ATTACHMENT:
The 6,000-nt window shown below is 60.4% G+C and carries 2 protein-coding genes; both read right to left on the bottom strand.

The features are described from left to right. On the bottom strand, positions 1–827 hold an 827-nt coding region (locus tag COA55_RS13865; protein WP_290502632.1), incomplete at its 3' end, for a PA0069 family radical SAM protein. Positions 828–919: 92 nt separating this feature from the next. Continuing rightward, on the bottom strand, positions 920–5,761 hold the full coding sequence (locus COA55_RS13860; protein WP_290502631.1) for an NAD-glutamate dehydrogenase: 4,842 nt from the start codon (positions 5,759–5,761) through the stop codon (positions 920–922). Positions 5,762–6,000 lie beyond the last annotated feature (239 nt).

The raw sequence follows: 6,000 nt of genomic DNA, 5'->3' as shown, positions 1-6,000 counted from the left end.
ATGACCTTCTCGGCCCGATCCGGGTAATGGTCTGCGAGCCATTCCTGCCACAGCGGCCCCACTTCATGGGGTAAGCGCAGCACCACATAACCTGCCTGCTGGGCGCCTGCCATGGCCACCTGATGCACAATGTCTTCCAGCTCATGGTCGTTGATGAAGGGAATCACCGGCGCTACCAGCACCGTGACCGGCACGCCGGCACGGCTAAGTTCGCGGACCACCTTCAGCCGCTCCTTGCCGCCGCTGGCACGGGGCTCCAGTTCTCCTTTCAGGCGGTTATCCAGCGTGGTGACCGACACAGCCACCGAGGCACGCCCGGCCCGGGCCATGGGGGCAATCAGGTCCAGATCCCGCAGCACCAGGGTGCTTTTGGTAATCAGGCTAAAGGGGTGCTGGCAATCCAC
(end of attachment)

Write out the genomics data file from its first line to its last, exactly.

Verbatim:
The 6,000-nt window shown below is 60.4% G+C and carries 2 protein-coding genes; both read right to left on the bottom strand.

The features are described from left to right. On the bottom strand, positions 1–827 hold an 827-nt coding region (locus tag COA55_RS13865; protein WP_290502632.1), incomplete at its 3' end, for a PA0069 family radical SAM protein. Positions 828–919: 92 nt separating this feature from the next. Continuing rightward, on the bottom strand, positions 920–5,761 hold the full coding sequence (locus COA55_RS13860; protein WP_290502631.1) for an NAD-glutamate dehydrogenase: 4,842 nt from the start codon (positions 5,759–5,761) through the stop codon (positions 920–922). Positions 5,762–6,000 lie beyond the last annotated feature (239 nt).

The raw sequence follows: 6,000 nt of genomic DNA, 5'->3' as shown, positions 1-6,000 counted from the left end.
ATGACCTTCTCGGCCCGATCCGGGTAATGGTCTGCGAGCCATTCCTGCCACAGCGGCCCCACTTCATGGGGTAAGCGCAGCACCACATAACCTGCCTGCTGGGCGCCTGCCATGGCCACCTGATGCACAATGTCTTCCAGCTCATGGTCGTTGATGAAGGGAATCACCGGCGCTACCAGCACCGTGACCGGCACGCCGGCACGGCTAAGTTCGCGGACCACCTTCAGCCGCTCCTTGCCGCCGCTGGCACGGGGCTCCAGTTCTCCTTTCAGGCGGTTATCCAGCGTGGTGACCGACACAGCCACCGAGGCACGCCCGGCCCGGGCCATGGGGGCAATCAGGTCCAGATCCCGCAGCACCAGGGTGCTTTTGGTAATCAGGCTAAAGGGGTGCTGGCAATCCAC